As a student, my biggest concern is that many colleges seem to try to silence women who report an assault, when in reality their legal obligation is to take these reports seriously, alert students of risks to their safety, and report statistics on how often assault occurs on their campus. Those statistics are then read by students, as well as by thousands of concerned parents when helping their high school senior choose their school of choice. I know my dad paid very close attention to these numbers when I was choosing schools to apply to, but I don’t think he imagined that some schools seem to be manipulating those reports by trying to keep the number of rape cases reported and tried as low as possible. It is in a school’s best interest to appear safe, but what I’ve learned is that low numbers of reported sexual assaults on campus may actually say that the school doesn’t have the necessary policies in place to ensure that students who are assaulted are able and encouraged to report those assaults, or that the school doesn’t respond in a way that ensures the safety of their students and punishes the assailant to the extent of the law. Instead of being safe, women on campuses with low rape rates may just be suffering in other ways.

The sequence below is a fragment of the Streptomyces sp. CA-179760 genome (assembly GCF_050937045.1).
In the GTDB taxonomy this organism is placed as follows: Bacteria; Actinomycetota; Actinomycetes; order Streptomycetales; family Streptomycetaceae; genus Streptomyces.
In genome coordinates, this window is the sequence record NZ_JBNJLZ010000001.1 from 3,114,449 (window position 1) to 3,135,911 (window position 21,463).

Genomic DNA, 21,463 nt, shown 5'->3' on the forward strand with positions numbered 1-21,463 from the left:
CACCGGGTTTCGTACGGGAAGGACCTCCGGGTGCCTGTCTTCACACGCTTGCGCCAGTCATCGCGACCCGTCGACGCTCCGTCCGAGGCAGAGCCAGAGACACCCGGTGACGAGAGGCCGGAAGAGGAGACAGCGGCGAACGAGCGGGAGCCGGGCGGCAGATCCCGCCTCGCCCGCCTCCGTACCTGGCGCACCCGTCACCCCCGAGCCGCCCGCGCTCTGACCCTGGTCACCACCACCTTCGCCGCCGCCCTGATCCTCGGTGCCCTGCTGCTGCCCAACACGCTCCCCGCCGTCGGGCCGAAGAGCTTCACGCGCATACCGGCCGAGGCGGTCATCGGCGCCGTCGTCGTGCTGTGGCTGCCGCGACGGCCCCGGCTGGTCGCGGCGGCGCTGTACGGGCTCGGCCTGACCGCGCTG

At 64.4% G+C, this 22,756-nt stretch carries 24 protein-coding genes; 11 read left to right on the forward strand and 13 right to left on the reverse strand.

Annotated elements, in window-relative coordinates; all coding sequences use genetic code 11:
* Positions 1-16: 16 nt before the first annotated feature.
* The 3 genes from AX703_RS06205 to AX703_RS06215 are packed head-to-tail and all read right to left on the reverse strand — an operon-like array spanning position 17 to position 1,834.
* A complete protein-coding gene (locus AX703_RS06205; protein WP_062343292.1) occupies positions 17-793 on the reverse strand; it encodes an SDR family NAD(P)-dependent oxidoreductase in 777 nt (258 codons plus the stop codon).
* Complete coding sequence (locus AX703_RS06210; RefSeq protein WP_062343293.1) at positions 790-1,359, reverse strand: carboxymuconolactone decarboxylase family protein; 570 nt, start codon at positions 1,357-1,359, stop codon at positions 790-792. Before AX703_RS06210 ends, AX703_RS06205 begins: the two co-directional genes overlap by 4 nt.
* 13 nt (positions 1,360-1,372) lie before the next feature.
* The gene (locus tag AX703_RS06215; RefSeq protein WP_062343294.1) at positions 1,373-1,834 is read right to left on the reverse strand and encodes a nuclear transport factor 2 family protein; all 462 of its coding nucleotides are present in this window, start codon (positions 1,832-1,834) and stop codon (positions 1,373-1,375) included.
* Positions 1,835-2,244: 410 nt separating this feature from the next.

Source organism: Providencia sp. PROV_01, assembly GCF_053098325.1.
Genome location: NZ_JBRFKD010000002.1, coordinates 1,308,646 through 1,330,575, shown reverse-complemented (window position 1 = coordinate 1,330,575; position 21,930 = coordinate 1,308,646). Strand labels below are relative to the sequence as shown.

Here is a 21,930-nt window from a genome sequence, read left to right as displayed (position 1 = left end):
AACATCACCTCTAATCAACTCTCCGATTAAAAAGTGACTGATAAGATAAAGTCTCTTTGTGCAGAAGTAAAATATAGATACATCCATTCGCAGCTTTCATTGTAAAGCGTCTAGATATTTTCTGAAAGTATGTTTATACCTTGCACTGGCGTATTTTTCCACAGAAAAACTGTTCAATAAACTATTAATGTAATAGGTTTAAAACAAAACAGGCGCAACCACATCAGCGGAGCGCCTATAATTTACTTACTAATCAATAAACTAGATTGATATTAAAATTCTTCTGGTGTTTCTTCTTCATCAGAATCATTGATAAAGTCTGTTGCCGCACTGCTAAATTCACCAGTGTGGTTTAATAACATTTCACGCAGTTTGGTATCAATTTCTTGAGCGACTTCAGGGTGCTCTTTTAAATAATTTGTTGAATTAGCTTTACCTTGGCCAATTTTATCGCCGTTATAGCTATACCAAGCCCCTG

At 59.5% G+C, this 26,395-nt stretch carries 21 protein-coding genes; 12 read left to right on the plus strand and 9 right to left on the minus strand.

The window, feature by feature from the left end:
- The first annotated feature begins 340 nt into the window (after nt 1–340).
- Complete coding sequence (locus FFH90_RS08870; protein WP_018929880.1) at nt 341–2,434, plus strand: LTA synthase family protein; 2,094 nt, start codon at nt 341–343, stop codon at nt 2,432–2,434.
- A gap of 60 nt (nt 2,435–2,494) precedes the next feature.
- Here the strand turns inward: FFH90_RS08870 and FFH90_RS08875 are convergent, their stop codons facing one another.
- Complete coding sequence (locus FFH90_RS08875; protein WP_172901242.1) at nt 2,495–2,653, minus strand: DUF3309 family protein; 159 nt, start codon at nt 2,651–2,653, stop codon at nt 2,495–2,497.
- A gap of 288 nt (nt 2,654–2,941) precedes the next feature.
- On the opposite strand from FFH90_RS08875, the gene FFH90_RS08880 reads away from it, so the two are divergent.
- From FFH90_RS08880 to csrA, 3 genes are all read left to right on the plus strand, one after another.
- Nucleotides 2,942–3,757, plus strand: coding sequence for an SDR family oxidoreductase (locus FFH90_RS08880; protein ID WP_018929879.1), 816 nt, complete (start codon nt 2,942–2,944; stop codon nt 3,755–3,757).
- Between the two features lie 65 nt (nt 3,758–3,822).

So, I went looking for the crime statistics for my college campus and found that the most recent numbers posted in this section are from 2008…so there are 5 years of data missing. Those statistics also show that on a campus of over 30,000 students, there were four or fewer sexual assaults reported per year. Digging a little deeper, I was able to find another report showing in 2012, 50 sexual assaults were reported to the office that works with sexual assault survivors on campus but only 2 were reported to law enforcement—which means that only 4% of students who reported their assault to the on campus office reported to law enforcement, a much lower percentage than seen in national studies but in line with research that universities sometimes underreport sexual assaults documented by other agencies.

Schools are also required to issue ‘timely warnings’ to students of assaults on campus that pose a risk to student safety. Just last year, many of my fellow students were outraged that our school waited over 24 hours to alert the student body of a reported rape on campus.  This was troubling not only because of the delay, but also the alert stated the delay was due to the need to ‘verify her claim.’ Including this in the text of the alert supports the idea that it is common for assault reports to be false, when in reality it is far more likely that students fail to report a rape that did happen then report falsely. Another common misperception relates to substance facilitated assault. Nearly half of sexual assaults on campus are substance facilitated, but some students are still unaware that having unwanted sex under the influence of alcohol is criminal sexual conduct and not just a drunken mistake. There is a clear picture many of us have about rape: dark alley, huge hooded figure, bruises. But that is only rarely the case, and students who haven’t received education on consent and sexual assault (which schools should provide as part of their obligation to prevent assault) may not realize their experience is an assault.